Professions with a future – will your profession still exist in the future?

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Professions with a future

Do you know the story of the frog in the saucepan? If you put it in hot water, it jumps out immediately – and saves its life. If you put it in a pot of cool water and slowly bring it to the boil, the frog does not notice the change in time – and dies.

Humans tick in a very similar way and for a long time refuse to take changes seriously and react to them. Have you ever thought about whether your profession will still exist in ten years’ time?

Digitalization and automation will cause many professions to disappear or change fundamentally in the coming years. Which professions are these? What will change? And how can you prepare for your professional future? We explore these questions in our article.

Which professions will disappear in the future?

As we can already see, there are fewer and fewer professions selling, teaching or advising: We no longer buy our books and music in bookshops or record stores, but from online providers. We are also getting more and more knowledge and advice online. In particular, professions that live from having more information than the customer, preparing it and passing it on, will die out in the long term. Just a few years ago, if you wanted to rent an apartment, you needed a real estate agent; if you wanted to book a flight, you went to a travel agency. These services are being used less and less. The trend: continuing to fall. People of older generations who actually still go to travel agencies and look at catalogs there are slowly becoming fewer and fewer. And it is almost impossible to explain the purpose of a travel agency to young people, as they have probably never set foot in a travel agency, even if they have traveled a long way.
And a few more tasks can already be carried out by machines today: There are already robots in Japan that work in hotels, for example as receptionists; there are computers that take on journalistic tasks and issue reports on the weather, earthquakes and even homicides. Robots can also be used as bosses – and to the satisfaction of their human employees, as a study by the Massachusetts Institute of Technology (MIT) shows.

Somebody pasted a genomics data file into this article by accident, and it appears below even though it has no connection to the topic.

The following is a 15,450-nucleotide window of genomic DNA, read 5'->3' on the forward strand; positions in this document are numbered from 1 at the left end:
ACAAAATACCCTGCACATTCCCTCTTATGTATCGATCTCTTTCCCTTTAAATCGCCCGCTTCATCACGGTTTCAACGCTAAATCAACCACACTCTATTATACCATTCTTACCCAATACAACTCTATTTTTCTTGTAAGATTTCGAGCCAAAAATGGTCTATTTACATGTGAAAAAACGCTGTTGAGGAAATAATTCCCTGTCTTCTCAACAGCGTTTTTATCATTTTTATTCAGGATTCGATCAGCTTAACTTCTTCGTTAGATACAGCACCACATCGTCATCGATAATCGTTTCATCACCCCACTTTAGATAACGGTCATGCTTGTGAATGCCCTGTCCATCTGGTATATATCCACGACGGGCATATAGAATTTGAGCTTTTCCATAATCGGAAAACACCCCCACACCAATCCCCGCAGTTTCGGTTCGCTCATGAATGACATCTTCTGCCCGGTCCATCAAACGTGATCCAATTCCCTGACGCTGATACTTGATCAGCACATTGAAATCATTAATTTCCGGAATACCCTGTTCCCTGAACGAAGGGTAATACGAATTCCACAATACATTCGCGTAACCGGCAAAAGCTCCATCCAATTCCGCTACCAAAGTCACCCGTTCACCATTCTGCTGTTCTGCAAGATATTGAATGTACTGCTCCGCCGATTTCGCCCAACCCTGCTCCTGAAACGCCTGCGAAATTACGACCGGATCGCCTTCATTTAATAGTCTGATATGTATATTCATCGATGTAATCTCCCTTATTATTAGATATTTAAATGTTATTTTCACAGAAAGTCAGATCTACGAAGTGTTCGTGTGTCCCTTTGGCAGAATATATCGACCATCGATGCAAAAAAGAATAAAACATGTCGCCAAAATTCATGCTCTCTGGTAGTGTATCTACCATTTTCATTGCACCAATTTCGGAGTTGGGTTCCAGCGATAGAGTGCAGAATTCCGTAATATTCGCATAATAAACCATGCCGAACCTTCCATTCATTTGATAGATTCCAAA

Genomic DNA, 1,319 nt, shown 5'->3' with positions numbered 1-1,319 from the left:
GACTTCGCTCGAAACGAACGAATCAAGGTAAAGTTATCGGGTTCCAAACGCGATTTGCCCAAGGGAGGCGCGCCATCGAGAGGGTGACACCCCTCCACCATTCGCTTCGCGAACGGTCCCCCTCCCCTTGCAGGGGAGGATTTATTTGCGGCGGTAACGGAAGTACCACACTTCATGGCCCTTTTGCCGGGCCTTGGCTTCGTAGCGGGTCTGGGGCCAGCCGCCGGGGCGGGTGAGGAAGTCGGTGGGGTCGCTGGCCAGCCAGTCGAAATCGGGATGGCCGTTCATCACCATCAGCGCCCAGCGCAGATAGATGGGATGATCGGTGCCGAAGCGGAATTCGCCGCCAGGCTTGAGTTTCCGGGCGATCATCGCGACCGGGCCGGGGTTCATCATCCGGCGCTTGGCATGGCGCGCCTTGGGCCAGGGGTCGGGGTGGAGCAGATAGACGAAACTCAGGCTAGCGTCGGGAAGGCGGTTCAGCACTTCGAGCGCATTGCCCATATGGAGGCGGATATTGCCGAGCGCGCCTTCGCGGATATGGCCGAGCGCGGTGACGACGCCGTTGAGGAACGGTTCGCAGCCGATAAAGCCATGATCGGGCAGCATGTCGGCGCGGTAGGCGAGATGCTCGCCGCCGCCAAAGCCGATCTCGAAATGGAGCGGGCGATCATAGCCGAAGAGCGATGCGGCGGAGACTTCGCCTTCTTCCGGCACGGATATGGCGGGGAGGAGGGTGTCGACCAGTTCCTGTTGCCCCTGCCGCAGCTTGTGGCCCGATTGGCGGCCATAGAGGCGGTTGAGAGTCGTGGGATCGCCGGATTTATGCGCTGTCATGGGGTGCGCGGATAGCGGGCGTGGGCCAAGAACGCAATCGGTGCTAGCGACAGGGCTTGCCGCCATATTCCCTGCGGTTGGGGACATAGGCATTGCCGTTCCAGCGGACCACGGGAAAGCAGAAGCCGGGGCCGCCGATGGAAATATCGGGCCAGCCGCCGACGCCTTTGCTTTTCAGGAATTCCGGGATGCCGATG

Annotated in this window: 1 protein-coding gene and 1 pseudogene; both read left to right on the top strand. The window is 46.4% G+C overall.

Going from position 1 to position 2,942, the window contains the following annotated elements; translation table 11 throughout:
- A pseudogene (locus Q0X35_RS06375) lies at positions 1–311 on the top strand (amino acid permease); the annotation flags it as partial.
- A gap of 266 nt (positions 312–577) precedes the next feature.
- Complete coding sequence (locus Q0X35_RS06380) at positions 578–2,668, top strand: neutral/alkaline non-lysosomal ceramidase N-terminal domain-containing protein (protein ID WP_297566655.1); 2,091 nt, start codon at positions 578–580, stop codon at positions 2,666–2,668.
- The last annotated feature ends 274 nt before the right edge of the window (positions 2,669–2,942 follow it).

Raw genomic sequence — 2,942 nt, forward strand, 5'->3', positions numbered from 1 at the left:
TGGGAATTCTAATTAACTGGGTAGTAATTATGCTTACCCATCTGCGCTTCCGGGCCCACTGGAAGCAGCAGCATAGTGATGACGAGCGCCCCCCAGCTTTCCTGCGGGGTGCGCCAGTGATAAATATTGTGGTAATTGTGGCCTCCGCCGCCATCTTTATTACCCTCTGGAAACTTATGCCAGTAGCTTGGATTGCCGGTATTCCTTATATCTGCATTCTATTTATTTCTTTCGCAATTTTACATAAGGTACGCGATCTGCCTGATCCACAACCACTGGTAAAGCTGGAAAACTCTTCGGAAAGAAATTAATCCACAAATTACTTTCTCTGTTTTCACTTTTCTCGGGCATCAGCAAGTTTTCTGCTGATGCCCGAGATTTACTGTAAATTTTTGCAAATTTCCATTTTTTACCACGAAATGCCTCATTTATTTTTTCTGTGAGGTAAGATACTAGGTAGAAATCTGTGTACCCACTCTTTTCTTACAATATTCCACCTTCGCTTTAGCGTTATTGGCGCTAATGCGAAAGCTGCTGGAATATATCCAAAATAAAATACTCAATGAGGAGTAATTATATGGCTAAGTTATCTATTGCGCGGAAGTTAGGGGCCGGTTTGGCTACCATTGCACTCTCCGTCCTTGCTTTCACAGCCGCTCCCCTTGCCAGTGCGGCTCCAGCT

Even caring professions can be supported by robots, as is already the case in Japan and the USA. This is also the aim in Germany. For example, the assistance robot “Carobot” is already being tested in a nursing home, as this 7-minute video report from ARD documents.

According to Dr.-Ing. Dagmar Dirzus, Managing Director of the VDI/VDE Society for Measurement and Automation Technology (GMA), “global networking and mobile computers, increasingly powerful artificial intelligence and self-learning machines will automate a significant proportion of the work that still requires people today”.
Jobs that consist of repetitive activities and require little interaction, creativity or human interaction will become increasingly fewer and eventually disappear altogether.
On the other hand, the areas of service and support are becoming ever larger. Empathy, interdisciplinary interaction and creativity will play a major role in future job profiles. Future generations will have to ask themselves the following questions: What can I contribute to this service society? What kind of service will it be? And do I even want to provide service?

What do current studies say?

In 2013, Frey and Osborne published a study that was much discussed: “The Future of Employment”. They examined occupations in terms of their suitability for automation and came to the conclusion that 47% of jobs in the USA are highly likely to be taken over by robots and artificial intelligence in the next two decades. The Federal Ministry of Labor and Social Affairs had the study transferred to German conditions. Following the study’s approach, it was found that 42% of occupations in Germany could theoretically also be automated. However, the situation was viewed from a broader perspective: a look was taken at the different activities that a profession involves. Many of these activities can be carried out by machines; however, there are also activities in most professions that are very difficult to automate. In this respect, it is foreseeable that job profiles will change fundamentally. With the focus on job structures, the likelihood of automation also changed: In Germany, only 12% of jobs were now most likely to be replaced by computer-controlled processes; in the USA, the figure was only 9%.
The research institute of the Federal Employment Agency, the Institute for Employment Research (IAB), also looked at the substitutability potential of jobs.

The results:

– “On average, both unskilled and skilled jobs have a higher potential for substitution than jobs that typically require a higher qualification.